A group of 21 Cambridge academics have joined the call for full divestment and transparency, organising a discussion with the governing body. “The pressure on the university to act is “stronger than ever,” says a representative from Cambridge Zero Carbon. “Full divestment from fossil fuels is not only financially prudent, it is also a moral imperative.”
Also in light of the Paradise Papers, students at Oxford doused themselves in ‘oil’ outside the major administrative office, and ceremoniously cleaned it up. ”We were met by ten-plus security guards who would not let us deliver a letter to the Vice-Chancellor,” says Elana Sulakshana of the campaign group. “We demand accountability, and we will be back.”
Students at Plymouth University, too, were met with what they felt was a disproportionately defensive reaction to their divestment action. “The Vice-Chancellor, Professor Judith Petts, had ignored our email asking ther to sign the Fossil Fuel Declaration [a document committing universities to never investing in climate-destructive industries], says student campaigner Emily Adams, “so we delivered the message in person.” Three security guards awaited them; “a calm group of students, with words as their only weapon.”
After some deterrence tactics by the security guards, three members of senior leadership came out of the building to meet the students. After speech-making and a discussion, the University’s Head of Sustainability agreed it was baffling that the university wouldn’t sign the Declaration.
The Fossil Free UCL group took a more ‘loving’ approach to their institution’s £12.4 million investments in fossil fuel companies. They held a symbolic wedding between their Provost Michael Arthur and the fossil fuel industry. The master of ceremonies was the Chair of UCL Council, Dame Deanne Julius, who previously worked for Royal Dutch Shell and BP. “We protested the vested interests at UCL, and showed our frustration that our views (shared by the majority of students and staff) are not being taken seriously,” says a spokesperson from the group. “It seems UCL is being exploited as a money-making business rather than the professional academic institution it should be. UCL needs to be on the right side of history.”
Bristol students also opted for a highly visual action, building a huge pipeline to demonstrate the fossil fuel extraction projects that the university is funding. Last year, the campaign achieved a commitment from the institution to divest from all companies that derive more than 5% of their revenue from coal and tar sands by January 2018, but it is pushing for movement on gas and oil and a boycott of Barclays, to match the students’ union’s own. “I am really proud to be a member of this group,” says campaigner Papatya O’Reilly. “The easy way to respond to last year's half-baked policy would have been to disband, but we've bounced back with an incredible amount of energy.”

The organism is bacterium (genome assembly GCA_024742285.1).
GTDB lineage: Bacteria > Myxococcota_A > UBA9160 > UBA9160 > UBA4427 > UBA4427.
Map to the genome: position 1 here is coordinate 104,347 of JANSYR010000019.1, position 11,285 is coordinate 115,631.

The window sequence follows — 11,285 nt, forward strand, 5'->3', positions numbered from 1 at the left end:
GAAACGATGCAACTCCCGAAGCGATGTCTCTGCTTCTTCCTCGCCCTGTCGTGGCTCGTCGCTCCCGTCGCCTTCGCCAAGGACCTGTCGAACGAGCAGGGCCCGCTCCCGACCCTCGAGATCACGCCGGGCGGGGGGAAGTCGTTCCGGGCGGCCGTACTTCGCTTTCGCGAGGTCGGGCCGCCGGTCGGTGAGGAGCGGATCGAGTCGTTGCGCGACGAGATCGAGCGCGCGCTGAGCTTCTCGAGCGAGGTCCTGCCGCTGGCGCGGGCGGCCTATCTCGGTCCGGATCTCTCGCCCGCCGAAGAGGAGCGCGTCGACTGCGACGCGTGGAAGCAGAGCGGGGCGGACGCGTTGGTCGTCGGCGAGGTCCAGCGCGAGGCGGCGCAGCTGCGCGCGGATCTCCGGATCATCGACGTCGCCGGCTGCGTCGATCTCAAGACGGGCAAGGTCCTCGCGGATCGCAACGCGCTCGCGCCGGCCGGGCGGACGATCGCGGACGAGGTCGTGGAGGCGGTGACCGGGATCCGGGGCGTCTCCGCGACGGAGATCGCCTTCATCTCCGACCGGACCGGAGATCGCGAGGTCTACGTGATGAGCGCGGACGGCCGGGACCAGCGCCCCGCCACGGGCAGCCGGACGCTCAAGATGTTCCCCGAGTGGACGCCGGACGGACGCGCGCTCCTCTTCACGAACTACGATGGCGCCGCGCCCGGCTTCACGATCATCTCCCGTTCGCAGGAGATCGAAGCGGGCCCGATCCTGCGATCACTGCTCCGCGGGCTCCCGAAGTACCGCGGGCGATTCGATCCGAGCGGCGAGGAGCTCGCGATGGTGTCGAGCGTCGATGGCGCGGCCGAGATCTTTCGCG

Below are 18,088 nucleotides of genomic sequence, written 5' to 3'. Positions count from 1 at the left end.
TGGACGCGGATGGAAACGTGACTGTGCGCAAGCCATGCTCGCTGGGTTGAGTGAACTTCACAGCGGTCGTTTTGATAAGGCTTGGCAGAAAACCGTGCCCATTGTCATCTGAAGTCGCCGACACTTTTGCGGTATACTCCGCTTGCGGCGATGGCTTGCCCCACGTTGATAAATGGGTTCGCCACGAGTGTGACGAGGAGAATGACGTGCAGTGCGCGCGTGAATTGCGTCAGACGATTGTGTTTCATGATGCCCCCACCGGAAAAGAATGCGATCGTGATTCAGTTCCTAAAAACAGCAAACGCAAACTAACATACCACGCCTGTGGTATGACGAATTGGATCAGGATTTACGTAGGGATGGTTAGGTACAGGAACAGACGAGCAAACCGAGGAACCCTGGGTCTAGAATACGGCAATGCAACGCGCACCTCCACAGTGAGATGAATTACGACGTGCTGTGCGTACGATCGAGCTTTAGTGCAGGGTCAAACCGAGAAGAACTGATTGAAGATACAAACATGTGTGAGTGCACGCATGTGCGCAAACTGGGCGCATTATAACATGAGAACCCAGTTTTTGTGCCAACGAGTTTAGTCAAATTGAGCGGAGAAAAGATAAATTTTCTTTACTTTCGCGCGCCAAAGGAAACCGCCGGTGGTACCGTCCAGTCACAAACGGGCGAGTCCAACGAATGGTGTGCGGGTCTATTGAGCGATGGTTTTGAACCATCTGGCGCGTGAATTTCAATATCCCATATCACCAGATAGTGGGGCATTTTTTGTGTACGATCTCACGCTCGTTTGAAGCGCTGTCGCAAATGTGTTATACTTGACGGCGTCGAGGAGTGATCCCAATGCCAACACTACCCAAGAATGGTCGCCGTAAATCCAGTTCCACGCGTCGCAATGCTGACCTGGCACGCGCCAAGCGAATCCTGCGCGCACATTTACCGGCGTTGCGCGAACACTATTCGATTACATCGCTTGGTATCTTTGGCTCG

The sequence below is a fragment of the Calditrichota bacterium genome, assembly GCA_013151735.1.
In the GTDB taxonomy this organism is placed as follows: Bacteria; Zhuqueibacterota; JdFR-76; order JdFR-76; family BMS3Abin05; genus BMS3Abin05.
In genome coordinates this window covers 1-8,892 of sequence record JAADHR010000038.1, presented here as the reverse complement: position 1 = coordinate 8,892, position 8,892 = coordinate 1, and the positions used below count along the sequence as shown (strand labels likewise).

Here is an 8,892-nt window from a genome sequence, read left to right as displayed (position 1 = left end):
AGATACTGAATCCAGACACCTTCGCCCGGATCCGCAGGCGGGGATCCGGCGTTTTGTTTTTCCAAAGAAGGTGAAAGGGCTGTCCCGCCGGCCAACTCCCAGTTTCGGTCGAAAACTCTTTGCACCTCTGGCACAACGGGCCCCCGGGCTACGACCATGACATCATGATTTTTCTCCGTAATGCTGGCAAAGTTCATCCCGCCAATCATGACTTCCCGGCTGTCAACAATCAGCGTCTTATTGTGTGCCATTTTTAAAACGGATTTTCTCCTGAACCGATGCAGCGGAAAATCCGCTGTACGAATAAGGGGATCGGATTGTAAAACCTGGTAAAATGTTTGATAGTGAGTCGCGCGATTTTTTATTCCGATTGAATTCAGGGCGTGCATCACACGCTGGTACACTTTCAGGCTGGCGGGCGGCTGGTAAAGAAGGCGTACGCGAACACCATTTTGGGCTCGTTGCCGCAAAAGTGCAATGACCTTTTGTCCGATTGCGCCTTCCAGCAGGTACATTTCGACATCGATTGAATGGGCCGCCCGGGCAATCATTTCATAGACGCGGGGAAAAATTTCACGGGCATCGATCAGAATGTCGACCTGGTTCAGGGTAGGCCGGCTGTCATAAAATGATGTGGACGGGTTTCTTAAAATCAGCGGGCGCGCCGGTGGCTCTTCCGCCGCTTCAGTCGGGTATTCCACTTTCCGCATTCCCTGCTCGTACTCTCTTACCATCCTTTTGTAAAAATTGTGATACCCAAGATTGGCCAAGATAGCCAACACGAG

History confirms the power of collective action by students. Medieval students formed collectives and rioted. The 1960s saw revolutionary student mobilisations worldwide. University campuses were sites of resistance vital to the divestment campaign which contributed to the demise of South Africa’s Apartheid system. And the fossil fuel divestment movement - at universities and beyond - is proving similarly powerful. Fossil fuel corporations have five times more oil, gas and coal in reserves than climate scientists state it is safe to burn; the overwhelming scientific consensus is that we must keep it in the ground. “Now more than ever,” says Jade Begay of the Indigenous Environmental Network, “we need an international movement to stand with communities on the frontlines of fossil fuel extraction.” And Begay believes that divestment has a vital role to play. “Urge your universities to do the morally right thing,” she says, “and rapidly divest from fossil fuels.”
Robbie Young, NUS Vice-President (Society & Citizenship), says, “In 2016, 14% of university and 5% of Further Education college governors were linked to the fossil fuel industry, and £18.7 million-worth of university fossil fuel research took place. The conflicts of interest here are clear, and we endorse the national day of action, for students to pressure their institutions to take action in solidarity with indigenous and frontline communities.”